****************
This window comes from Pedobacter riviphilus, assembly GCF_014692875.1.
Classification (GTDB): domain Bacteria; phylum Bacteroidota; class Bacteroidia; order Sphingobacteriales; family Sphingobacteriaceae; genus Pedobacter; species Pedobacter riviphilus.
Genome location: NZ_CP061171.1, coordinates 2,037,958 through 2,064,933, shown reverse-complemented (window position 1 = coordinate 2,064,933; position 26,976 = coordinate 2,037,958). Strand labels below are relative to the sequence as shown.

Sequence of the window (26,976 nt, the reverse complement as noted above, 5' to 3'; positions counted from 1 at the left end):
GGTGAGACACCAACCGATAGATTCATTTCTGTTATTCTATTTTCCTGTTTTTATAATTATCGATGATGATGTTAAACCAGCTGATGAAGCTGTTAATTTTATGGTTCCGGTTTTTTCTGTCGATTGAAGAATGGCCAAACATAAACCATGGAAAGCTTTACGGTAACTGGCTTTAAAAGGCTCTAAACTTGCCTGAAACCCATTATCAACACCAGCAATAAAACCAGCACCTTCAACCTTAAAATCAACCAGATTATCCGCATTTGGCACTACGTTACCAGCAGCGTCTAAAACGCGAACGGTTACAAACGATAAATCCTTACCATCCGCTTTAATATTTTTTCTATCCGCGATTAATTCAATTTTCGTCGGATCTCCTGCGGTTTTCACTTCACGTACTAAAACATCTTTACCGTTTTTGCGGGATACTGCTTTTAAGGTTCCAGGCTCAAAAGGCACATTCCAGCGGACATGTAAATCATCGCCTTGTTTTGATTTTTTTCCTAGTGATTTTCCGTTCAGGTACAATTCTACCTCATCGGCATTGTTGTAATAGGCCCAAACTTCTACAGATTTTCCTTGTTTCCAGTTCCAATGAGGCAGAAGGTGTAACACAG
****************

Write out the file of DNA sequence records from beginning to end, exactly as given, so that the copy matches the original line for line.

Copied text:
This window comes from Pedobacter riviphilus, assembly GCF_014692875.1.
Classification (GTDB): domain Bacteria; phylum Bacteroidota; class Bacteroidia; order Sphingobacteriales; family Sphingobacteriaceae; genus Pedobacter; species Pedobacter riviphilus.
Genome location: NZ_CP061171.1, coordinates 2,037,958 through 2,064,933, shown reverse-complemented (window position 1 = coordinate 2,064,933; position 26,976 = coordinate 2,037,958). Strand labels below are relative to the sequence as shown.

Sequence of the window (26,976 nt, the reverse complement as noted above, 5' to 3'; positions counted from 1 at the left end):
GGTGAGACACCAACCGATAGATTCATTTCTGTTATTCTATTTTCCTGTTTTTATAATTATCGATGATGATGTTAAACCAGCTGATGAAGCTGTTAATTTTATGGTTCCGGTTTTTTCTGTCGATTGAAGAATGGCCAAACATAAACCATGGAAAGCTTTACGGTAACTGGCTTTAAAAGGCTCTAAACTTGCCTGAAACCCATTATCAACACCAGCAATAAAACCAGCACCTTCAACCTTAAAATCAACCAGATTATCCGCATTTGGCACTACGTTACCAGCAGCGTCTAAAACGCGAACGGTTACAAACGATAAATCCTTACCATCCGCTTTAATATTTTTTCTATCCGCGATTAATTCAATTTTCGTCGGATCTCCTGCGGTTTTCACTTCACGTACTAAAACATCTTTACCGTTTTTGCGGGATACTGCTTTTAAGGTTCCAGGCTCAAAAGGCACATTCCAGCGGACATGTAAATCATCGCCTTGTTTTGATTTTTTTCCTAGTGATTTTCCGTTCAGGTACAATTCTACCTCATCGGCATTGTTGTAATAGGCCCAAACTTCTACAGATTTTCCTTGTTTCCAGTTCCAATGAGGCAGAAGGTGTAACACAG